Some time ago I received an order to model and fairing the surface of an electric catamaran (Looker 1100H). Usually, we limit ourselves to modeling and smoothing only the surface of the hull, but in this project everything had to be modeled. The catamaran's hull and superstructure were almost entirely built curved. A three-dimensional model created by the designer was used as the initial data for modeling this hull.
The model looked elegant and very unusual. As is often the case, the surface model from the designer was created to visually represent the future ship and did not take into account many technological details.
Quite a lot of time had to be spent coordinating model changes with the designer’s and technological point of view. The design company wanted to maintain the superiority of the style and shape of the vessel through individual designs, so simplification of models to improve technological designs was not allowed.
The surface of the catamaran was more like a hull made of plastic. The abundance of small parts and the presence of highly curved surfaces, as well as a surface with double curvature, complicated the task.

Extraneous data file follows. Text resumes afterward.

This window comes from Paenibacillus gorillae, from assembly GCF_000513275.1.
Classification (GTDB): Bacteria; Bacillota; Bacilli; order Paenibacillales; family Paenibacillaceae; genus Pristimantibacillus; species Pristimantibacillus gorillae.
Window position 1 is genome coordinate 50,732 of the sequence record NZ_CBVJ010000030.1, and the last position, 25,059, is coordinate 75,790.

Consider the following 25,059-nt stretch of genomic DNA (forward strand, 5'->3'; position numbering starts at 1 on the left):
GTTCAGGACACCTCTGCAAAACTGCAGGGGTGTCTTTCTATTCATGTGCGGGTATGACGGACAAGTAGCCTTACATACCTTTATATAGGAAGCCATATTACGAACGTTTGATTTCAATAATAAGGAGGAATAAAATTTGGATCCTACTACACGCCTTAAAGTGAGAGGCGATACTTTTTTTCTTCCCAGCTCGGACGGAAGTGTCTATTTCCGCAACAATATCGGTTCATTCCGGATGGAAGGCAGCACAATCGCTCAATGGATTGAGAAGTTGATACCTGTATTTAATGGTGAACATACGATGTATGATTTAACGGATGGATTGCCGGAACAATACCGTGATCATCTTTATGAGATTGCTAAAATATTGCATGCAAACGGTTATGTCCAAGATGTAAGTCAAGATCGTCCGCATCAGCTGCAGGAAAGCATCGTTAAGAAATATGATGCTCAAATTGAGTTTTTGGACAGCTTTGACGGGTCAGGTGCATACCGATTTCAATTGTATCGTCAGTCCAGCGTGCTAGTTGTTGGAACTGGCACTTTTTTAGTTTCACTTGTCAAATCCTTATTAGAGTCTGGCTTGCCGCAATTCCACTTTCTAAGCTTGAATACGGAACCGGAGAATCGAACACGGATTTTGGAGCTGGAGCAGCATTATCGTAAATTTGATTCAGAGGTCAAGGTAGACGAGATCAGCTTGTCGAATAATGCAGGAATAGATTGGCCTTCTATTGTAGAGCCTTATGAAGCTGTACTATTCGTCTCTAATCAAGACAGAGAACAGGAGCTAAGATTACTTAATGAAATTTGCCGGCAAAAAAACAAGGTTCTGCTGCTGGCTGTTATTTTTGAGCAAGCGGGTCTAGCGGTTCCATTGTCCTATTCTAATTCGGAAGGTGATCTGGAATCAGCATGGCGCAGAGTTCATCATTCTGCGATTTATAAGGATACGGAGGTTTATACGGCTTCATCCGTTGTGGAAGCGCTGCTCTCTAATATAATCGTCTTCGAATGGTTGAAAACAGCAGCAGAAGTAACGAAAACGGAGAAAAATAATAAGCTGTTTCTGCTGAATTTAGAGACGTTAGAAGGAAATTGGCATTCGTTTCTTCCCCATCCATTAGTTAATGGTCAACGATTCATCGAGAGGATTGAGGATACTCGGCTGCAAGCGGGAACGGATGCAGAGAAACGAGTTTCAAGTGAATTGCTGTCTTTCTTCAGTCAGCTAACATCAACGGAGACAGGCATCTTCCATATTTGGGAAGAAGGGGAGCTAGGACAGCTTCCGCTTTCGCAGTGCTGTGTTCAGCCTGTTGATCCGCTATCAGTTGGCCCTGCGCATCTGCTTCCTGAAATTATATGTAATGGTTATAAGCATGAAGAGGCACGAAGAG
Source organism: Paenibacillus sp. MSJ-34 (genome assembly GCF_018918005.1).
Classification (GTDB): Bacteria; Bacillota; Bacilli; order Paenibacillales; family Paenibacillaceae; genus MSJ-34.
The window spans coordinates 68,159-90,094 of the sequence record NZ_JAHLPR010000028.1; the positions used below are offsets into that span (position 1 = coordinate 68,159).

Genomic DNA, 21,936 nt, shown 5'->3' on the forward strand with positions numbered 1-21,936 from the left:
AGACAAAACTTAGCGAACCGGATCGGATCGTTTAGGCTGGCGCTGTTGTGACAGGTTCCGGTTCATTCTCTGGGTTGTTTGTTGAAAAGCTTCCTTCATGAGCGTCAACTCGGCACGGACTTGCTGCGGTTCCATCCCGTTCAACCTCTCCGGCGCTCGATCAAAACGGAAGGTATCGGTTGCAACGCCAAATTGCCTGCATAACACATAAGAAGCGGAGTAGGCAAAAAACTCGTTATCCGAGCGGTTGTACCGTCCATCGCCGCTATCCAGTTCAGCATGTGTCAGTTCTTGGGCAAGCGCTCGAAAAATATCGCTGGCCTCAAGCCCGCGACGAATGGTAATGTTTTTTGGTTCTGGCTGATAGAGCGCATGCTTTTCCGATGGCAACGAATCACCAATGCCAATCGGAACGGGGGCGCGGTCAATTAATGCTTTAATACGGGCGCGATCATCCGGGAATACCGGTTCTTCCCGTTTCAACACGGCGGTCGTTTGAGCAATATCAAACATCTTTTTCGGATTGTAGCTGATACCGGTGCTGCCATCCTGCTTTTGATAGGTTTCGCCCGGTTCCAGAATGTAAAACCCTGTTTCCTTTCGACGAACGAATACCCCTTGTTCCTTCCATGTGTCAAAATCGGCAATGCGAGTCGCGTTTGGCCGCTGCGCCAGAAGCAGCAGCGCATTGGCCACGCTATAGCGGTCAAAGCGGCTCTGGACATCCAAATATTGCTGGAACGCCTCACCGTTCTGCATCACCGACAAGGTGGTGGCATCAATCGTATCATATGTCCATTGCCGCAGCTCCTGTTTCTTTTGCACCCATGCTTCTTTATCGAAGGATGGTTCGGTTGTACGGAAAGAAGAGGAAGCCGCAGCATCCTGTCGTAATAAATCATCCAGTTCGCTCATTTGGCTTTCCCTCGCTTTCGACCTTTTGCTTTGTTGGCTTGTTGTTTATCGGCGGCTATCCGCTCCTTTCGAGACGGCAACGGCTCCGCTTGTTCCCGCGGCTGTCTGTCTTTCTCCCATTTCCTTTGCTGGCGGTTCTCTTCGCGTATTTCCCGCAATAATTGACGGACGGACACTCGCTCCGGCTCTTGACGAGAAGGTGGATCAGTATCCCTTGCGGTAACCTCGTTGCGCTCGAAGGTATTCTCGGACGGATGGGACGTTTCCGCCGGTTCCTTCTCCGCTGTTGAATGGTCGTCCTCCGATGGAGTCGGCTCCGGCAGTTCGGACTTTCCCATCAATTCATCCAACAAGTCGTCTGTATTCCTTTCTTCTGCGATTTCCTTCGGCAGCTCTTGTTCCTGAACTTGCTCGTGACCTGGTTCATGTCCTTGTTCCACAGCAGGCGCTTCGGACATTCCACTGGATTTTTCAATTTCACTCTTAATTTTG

The complex geometry in the area where the catamaran side hulls intersect with the bridge superstructure also required non-standard solutions. Sometimes it was more difficult to imagine what it should look like than the modeling process itself. As a result, it was even possible to use a deployable surface on “legs” between the buildings and the connecting bridge.
Since it was originally designed for battery-powered electric propulsion, it was important to try to achive a low water resistance. For this purpose, CFD calculations of the vessel's water movement resistance was carried out.
The designer of the ship's exterior and interiors, Alexey Lukyanov, is a co-fouder of the Paritet-Center company, which built the ship.
The Sea Tech company, which carried out the design and all the production documentation for the construction of the vessel, produced all sheet developments based on a smooth surface and without allowances. It is pleasant that the shipyard-builder noted the high quality of the development of the shell plates. Shell plates were installed on the hull with virtually no gaps and perfectly fit to each other. Due to the quality of the faired hull shape and our software for shell plates folding, a minimal amount of hull primer was required before painting.
Photos credit to Alexey Lukyanov & Sea Tech.